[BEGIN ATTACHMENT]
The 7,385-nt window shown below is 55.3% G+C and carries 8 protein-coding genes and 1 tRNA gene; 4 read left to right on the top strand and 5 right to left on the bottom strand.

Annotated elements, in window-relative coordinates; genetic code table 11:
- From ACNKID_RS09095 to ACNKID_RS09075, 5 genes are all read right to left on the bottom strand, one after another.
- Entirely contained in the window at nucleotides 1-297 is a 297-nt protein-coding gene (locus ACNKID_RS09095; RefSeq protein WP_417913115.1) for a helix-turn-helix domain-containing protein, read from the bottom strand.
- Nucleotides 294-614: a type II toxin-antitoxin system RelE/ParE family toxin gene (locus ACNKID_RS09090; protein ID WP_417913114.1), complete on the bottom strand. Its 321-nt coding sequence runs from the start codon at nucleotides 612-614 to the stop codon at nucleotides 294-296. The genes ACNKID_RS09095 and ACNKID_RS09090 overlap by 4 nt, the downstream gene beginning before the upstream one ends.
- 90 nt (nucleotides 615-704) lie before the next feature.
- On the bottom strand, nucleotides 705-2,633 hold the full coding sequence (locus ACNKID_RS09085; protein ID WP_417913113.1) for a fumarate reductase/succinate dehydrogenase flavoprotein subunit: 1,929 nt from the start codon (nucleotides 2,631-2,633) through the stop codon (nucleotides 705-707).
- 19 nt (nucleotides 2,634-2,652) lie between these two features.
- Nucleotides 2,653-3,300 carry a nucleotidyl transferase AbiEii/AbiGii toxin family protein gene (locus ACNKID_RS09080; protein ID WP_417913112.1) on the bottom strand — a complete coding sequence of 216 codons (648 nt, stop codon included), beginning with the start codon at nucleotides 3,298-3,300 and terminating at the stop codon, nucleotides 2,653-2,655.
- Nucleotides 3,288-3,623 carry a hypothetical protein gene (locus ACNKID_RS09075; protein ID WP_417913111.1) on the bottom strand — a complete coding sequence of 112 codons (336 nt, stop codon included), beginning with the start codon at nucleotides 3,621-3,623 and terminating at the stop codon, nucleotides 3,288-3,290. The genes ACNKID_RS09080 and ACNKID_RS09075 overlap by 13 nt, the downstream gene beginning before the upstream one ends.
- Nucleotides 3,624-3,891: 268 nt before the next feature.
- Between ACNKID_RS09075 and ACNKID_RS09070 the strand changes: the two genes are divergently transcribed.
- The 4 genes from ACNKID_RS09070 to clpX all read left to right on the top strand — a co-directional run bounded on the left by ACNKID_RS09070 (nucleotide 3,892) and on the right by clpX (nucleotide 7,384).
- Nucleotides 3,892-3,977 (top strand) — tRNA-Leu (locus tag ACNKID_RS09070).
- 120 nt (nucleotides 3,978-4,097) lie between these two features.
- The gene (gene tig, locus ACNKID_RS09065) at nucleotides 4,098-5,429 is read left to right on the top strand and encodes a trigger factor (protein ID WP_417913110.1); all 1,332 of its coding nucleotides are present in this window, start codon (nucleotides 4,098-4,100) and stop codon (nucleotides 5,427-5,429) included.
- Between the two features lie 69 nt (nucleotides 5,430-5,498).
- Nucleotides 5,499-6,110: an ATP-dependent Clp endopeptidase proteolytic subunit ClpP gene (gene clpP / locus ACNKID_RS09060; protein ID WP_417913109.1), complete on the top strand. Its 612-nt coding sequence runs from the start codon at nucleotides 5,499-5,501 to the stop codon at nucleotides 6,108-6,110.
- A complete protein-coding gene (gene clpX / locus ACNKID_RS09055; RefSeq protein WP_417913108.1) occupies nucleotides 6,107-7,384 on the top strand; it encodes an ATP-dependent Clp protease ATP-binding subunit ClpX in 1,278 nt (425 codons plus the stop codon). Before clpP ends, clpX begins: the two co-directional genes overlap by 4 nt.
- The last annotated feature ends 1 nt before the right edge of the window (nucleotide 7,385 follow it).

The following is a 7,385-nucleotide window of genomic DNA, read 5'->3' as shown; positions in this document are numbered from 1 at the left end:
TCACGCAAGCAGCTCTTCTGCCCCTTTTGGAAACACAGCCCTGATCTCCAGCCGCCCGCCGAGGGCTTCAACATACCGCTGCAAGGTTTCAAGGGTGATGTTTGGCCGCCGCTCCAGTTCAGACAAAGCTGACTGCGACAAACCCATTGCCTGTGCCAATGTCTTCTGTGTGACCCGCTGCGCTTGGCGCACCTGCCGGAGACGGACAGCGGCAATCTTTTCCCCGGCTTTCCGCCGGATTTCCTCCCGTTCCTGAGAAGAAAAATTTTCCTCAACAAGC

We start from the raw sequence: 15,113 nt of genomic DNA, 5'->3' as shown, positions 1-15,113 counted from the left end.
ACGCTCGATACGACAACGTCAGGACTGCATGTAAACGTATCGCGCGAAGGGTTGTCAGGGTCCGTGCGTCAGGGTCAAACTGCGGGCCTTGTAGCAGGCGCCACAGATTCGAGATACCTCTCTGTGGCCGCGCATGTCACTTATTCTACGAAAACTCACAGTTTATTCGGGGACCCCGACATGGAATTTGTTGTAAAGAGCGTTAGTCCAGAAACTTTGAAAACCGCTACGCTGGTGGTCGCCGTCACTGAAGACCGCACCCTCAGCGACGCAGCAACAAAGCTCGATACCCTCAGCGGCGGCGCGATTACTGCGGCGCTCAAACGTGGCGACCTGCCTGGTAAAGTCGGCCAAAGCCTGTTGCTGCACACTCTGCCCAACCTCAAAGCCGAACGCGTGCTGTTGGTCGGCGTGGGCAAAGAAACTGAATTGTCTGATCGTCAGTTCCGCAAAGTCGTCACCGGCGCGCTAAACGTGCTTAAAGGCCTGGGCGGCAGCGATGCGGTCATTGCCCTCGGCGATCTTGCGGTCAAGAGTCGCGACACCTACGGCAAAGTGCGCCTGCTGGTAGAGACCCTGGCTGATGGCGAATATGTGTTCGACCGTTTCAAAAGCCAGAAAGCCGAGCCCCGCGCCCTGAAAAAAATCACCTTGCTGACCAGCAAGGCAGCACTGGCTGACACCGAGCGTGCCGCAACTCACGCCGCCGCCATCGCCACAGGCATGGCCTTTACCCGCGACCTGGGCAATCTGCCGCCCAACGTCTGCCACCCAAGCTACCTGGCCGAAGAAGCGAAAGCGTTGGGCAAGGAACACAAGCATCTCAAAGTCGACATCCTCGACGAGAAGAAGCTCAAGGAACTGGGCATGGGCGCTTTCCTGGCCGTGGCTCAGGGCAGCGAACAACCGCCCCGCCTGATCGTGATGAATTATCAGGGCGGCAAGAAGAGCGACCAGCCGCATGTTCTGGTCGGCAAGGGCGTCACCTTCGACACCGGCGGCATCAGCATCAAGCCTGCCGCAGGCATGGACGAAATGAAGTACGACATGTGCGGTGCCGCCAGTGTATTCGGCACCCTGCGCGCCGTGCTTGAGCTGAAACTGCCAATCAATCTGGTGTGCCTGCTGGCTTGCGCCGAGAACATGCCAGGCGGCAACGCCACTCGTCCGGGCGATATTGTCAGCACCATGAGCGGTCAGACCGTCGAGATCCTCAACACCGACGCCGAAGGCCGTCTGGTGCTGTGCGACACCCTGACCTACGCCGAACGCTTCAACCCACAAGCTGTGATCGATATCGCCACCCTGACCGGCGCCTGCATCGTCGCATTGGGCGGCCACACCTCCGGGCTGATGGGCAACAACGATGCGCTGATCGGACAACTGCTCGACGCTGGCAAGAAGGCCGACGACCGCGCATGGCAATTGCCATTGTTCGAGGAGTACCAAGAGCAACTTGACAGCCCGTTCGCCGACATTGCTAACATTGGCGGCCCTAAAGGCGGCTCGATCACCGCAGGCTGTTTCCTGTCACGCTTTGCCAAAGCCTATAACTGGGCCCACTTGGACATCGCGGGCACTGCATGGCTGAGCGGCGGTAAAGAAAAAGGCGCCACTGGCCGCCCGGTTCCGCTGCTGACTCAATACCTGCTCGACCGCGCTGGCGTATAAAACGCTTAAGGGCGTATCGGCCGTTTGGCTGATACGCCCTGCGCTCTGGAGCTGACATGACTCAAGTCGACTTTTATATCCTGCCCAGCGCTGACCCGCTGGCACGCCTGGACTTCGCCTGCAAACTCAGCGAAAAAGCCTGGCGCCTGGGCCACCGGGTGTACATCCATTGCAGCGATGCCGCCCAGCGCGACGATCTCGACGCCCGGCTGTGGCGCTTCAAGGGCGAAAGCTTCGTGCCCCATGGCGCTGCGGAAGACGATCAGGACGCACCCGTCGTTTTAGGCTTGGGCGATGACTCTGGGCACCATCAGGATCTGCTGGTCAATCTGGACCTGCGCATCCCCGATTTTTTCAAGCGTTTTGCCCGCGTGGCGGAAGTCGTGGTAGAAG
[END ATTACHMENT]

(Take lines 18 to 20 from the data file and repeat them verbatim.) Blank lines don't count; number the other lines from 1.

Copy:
- Nucleotides 5,499-6,110: an ATP-dependent Clp endopeptidase proteolytic subunit ClpP gene (gene clpP / locus ACNKID_RS09060; protein ID WP_417913109.1), complete on the top strand. Its 612-nt coding sequence runs from the start codon at nucleotides 5,499-5,501 to the stop codon at nucleotides 6,108-6,110.
- A complete protein-coding gene (gene clpX / locus ACNKID_RS09055; RefSeq protein WP_417913108.1) occupies nucleotides 6,107-7,384 on the top strand; it encodes an ATP-dependent Clp protease ATP-binding subunit ClpX in 1,278 nt (425 codons plus the stop codon). Before clpP ends, clpX begins: the two co-directional genes overlap by 4 nt.
- The last annotated feature ends 1 nt before the right edge of the window (nucleotide 7,385 follow it).